- "Wraiths! Wraiths on wings!"
- —Gollum in The Two Towers
The terms fell beast, "Hell-Hawk", and "Nazgûl-birds" refer to the gigantic flying pterosaur- or wyrm-like, creatures on which the Witch-King of Angmar and the other Nazgûl rode on after being unhorsed at the Ford of Bruinen in Middle-earth. Tolkien did not use fell beast as a proper name, merely describing the animals as "fell." Fell, a Middle English adjective (from the Old French fel "cruel, dreadful") has come to mean, in Modern English, "ferocious, fierce, terrible, cruel, dreadful" and implies an underlying malevolence or hostility that make the noun described all the worse for the ill-will that drives its suddenness and intensity. Given the rarity of fell (which had all but disappeared from Modern English until Tolkien's (and Jackson's) work revived it), the animals having no other name, Tolkien's fans often, if not quite correctly, have dubbed them "fellbeasts"---although philologists in general, and students of Tolkien's oeuvre in particular, look askance at such usage. (Cf, e.g., "fell light in his eyes" and "fell meats.") 
When the Nine Nazgûl (the Ringwraiths) were thwarted at the Ford of Bruinen near Rivendell, they were riding coal-black horses. Those steeds were destroyed in the flood caused by Elrond's intercession that vanquished the Nazgûl as they pursued Frodo. When next the Nazgûl took form their steeds were these winged creatures, ancient, natural creatures whose origin and appearance were told by Tolkien in the novel The Lord of the Rings, most clearly in his description of the one ridden by the Lord of the Nazgûl (the Witch-King) at the Battle of the Pelennor Fields.
And behold! It was a winged creature: if bird, then greater than all other birds, and it was naked, and neither quill nor feather did it bear, and its vast pinions were as webs of hide between horned fingers; and it stank. A creature of an older world maybe it was, whose kind, lingering in forgotten mountains cold beneath the Moon, outstayed their day, and in hideous eyrie bred this last untimely brood, apt to evil. And the Dark Lord took it, and nursed it with fell meats, until it grew beyond the measure of all other things that fly; and he gave it to his servant to be his steed.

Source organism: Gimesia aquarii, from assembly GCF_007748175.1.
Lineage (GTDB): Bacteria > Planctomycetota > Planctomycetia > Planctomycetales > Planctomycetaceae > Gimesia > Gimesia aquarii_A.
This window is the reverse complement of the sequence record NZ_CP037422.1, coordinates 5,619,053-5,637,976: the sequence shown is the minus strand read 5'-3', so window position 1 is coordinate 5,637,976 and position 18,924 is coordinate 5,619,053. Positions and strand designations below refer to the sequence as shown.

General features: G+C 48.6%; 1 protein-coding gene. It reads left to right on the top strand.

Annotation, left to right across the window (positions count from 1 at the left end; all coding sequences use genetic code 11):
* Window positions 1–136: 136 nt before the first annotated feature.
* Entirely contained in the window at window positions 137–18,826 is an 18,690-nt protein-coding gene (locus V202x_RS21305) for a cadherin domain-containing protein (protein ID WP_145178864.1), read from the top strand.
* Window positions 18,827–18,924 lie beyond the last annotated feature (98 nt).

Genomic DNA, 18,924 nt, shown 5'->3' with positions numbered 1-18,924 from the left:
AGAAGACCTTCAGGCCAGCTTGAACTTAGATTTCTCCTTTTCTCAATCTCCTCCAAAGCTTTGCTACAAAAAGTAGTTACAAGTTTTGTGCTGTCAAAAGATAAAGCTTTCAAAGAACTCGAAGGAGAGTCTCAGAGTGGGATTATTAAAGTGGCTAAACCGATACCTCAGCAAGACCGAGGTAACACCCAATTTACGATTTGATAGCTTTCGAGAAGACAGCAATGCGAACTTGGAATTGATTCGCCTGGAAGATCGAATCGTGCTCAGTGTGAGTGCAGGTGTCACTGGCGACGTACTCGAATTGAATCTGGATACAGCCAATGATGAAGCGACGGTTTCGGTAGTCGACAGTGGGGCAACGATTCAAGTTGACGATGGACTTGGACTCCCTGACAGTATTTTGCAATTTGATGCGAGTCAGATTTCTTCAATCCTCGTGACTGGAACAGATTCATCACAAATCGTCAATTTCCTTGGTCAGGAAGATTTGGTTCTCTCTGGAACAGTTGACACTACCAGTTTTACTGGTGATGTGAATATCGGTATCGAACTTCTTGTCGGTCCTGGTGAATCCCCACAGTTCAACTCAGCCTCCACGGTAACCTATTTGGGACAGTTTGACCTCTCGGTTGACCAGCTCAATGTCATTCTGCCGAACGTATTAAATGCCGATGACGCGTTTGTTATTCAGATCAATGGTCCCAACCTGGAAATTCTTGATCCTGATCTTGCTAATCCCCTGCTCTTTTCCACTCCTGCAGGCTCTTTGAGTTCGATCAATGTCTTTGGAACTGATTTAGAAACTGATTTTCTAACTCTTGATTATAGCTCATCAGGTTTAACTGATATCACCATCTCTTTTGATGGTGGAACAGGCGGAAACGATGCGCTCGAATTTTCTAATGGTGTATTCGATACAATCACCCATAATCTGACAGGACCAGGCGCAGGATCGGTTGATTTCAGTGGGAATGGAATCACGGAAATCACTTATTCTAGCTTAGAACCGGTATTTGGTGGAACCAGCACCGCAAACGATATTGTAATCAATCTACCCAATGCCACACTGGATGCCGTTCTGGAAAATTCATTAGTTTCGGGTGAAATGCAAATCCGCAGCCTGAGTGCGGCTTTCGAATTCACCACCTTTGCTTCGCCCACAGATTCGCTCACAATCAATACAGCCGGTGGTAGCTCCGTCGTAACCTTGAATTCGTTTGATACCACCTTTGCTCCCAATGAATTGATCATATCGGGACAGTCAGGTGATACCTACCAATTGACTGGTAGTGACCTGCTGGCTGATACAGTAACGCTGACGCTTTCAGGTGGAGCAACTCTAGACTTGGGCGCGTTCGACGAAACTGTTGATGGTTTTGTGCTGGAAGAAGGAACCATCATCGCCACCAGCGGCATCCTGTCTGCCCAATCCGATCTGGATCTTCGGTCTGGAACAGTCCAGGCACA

In the booksEdit
- After the The Fellowship of the Ring had left Lothlórien and were camped on the western shore of the River Anduin, they saw "a great winged creature, blacker than the pits in the night." When Legolas raised the great bow of Lórien and shot it with an arrow, it gave "a harsh croaking scream" and vanished into the gloom of the Eastern shore.
- During Frodo and Sam's journey across the Emyn Muil and the Dead Marshes with Gollum, they were stalked by winged Nazgûl flying overhead, but still they were undetected.
- When Merry and Pippin were captives of Uruk-hai, Grishnákh, an Orc of Mordor, said the prisoners should be taken across the Anduin where a "winged Nazgûl" waited. Ugluk taunted at Grishnakh about the mount that had been shot out from under the Nazgûl (by Legolas), and Grishnakh said that the winged Nazgûl were not yet ready to show themselves on the west side of the Anduin. They were to be used for the war and other purposes.
- A winged Nazgûl was seen flying over the camp at Dol Baran after Pippin looks into the Palantír of Orthanc.
- According to the chieftain of Harrowdale, a fell beast flew over Edoras and stooped just over Meduseld. They described it as being a darkness in the shape of a monstrous bird. After this, Gandalf told the Rohirrim to assemble at Dunharrow rather than at the fields to prevent attack.
- When Faramir, captain of Gondor, was fleeing from the besieged city of Osgiliath on his way to Minas Tirith, he was many times beset by winged Nazgûl until Gandalf rode out and drove them away with a shaft of white light from his staff.